Other new options are the ability to lock and outright hide the 3D cursor… a point of confusion for many new users.  You also have extended control over wireframe display, very useful for modellers.

image


Menus have also been greatly streamline:

image


While default layouts for common tasks have been added:

image


They even have their own manual!  What’s impressive is, at least so far, they’ve kept up with each new release of Blender.  There are of course downsides to learning via BForArtists, a great deal of the tutorials for Blender wont work without translation.  Additionally once mastered, Blenders default user interface can be great.  In my opinion though, BForArtists is a vastly superior experience for new developers and one I recommend to those put off by Blenders user experience in the past.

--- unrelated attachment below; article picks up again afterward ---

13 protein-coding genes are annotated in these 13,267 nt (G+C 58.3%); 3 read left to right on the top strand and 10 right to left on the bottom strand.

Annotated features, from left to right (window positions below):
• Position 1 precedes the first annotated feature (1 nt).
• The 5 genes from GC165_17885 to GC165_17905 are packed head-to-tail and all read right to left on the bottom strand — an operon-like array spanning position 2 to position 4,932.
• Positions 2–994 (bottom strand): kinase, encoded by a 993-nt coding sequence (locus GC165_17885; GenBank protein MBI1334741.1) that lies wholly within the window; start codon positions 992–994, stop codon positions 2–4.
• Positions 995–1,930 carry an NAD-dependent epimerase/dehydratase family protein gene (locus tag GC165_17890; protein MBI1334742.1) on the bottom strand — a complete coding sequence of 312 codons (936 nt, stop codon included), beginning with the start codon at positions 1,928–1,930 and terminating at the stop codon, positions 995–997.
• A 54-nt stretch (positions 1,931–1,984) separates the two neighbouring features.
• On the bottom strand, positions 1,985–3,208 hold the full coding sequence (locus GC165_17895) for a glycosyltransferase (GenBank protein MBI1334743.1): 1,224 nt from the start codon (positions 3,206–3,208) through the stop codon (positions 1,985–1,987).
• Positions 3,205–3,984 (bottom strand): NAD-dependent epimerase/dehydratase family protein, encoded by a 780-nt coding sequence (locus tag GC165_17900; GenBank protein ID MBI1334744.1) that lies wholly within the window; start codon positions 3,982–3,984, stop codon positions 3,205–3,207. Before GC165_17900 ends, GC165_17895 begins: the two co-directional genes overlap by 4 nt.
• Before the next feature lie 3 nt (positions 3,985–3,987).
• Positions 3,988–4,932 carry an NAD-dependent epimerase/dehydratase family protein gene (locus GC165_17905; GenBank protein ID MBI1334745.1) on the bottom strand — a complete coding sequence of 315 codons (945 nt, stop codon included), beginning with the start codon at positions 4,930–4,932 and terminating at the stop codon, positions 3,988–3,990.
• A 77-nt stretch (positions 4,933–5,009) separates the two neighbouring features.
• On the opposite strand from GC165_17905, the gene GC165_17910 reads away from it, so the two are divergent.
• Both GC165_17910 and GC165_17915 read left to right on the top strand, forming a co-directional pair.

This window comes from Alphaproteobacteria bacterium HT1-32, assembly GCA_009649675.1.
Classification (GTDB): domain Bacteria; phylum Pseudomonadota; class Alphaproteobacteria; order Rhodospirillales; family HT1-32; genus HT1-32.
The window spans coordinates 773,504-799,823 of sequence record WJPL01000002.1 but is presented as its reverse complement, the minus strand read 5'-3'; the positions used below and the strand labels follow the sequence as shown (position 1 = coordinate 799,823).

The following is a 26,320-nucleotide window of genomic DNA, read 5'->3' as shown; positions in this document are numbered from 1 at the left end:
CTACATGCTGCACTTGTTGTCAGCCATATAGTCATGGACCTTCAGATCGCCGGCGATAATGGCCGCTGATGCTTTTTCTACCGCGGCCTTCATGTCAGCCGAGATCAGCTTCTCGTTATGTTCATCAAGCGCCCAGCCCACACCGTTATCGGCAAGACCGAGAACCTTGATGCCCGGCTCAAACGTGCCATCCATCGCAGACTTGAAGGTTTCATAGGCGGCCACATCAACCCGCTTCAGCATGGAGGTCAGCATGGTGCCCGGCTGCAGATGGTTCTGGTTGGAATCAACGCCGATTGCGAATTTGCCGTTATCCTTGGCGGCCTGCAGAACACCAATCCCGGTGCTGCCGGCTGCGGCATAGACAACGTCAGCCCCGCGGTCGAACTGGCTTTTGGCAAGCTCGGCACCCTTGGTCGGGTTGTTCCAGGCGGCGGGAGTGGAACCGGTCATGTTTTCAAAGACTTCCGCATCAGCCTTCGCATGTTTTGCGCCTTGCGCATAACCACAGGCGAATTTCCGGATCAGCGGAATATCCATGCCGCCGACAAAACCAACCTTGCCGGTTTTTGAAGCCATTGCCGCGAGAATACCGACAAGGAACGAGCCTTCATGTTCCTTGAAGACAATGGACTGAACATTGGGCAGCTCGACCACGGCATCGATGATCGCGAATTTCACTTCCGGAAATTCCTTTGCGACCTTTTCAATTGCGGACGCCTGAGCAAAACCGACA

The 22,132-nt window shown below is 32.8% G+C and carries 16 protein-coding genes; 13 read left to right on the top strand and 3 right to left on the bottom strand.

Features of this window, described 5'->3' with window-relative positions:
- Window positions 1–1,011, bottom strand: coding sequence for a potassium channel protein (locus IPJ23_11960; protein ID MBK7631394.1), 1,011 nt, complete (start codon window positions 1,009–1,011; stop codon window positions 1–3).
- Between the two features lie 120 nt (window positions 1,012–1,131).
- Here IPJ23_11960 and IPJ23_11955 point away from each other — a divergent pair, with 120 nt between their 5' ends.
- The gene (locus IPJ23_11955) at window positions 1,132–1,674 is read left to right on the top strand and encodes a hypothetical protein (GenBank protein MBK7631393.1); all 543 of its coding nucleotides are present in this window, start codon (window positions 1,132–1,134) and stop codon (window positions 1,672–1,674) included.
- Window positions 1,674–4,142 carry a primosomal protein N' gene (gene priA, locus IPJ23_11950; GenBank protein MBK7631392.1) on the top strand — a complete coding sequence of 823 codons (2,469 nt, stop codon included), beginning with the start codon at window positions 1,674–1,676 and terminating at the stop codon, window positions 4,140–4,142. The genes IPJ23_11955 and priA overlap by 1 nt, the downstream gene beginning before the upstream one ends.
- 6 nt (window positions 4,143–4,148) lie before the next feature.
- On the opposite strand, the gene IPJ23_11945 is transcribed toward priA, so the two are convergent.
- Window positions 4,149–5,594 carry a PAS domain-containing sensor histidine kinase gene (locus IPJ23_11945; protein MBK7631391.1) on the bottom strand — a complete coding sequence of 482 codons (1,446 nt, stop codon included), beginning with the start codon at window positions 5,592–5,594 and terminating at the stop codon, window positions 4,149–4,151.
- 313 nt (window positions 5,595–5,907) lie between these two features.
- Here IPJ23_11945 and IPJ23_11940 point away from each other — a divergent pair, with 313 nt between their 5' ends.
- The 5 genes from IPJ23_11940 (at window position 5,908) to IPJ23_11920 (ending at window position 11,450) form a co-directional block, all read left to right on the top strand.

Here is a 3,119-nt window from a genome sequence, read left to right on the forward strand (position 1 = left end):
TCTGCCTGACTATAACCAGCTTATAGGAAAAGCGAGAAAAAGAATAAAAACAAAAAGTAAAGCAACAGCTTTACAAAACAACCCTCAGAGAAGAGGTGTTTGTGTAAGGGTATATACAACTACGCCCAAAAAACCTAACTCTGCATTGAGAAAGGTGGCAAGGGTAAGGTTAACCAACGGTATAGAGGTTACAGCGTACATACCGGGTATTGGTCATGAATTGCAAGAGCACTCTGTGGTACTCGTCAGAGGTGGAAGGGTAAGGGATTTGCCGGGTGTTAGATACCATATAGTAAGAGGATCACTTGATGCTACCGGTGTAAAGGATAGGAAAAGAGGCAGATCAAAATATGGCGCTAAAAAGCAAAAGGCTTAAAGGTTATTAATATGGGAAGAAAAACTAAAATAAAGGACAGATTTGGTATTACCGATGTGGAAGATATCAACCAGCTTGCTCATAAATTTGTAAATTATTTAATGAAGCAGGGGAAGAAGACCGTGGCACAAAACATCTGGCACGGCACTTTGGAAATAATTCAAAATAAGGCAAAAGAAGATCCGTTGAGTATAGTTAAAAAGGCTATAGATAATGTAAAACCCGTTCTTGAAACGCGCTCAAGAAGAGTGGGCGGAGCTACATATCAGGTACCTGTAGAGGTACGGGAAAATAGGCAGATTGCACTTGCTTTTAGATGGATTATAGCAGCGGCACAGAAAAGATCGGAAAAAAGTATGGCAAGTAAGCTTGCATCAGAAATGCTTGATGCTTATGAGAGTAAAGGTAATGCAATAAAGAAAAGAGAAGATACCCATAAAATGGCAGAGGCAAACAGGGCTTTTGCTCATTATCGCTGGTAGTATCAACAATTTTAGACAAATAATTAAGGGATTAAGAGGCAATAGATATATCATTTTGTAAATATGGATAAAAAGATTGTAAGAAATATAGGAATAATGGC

BForArtists is free and open source available for download here and in source form here.


Art , ,

6. December 2016

 

A couple years ago I did a detailed text tutorial on how to use a debugger which oddly is a massively important skill that simply isn’t taught.  Given that this article is still popular two years later I’ve decided to follow it up with a video version.  This video, Debugging 101, walks through the basic tasks involved in debugging.  It used Visual Studio 2017 and C++ but should be applicable in most languages and IDEs.  The video shows how breakpoints and conditional break points work, how to step into, over and out of your code, how to use the local and watch window, call stacks, how to do memory debugging and more.  Basically the video shows you how to get started using a debugger.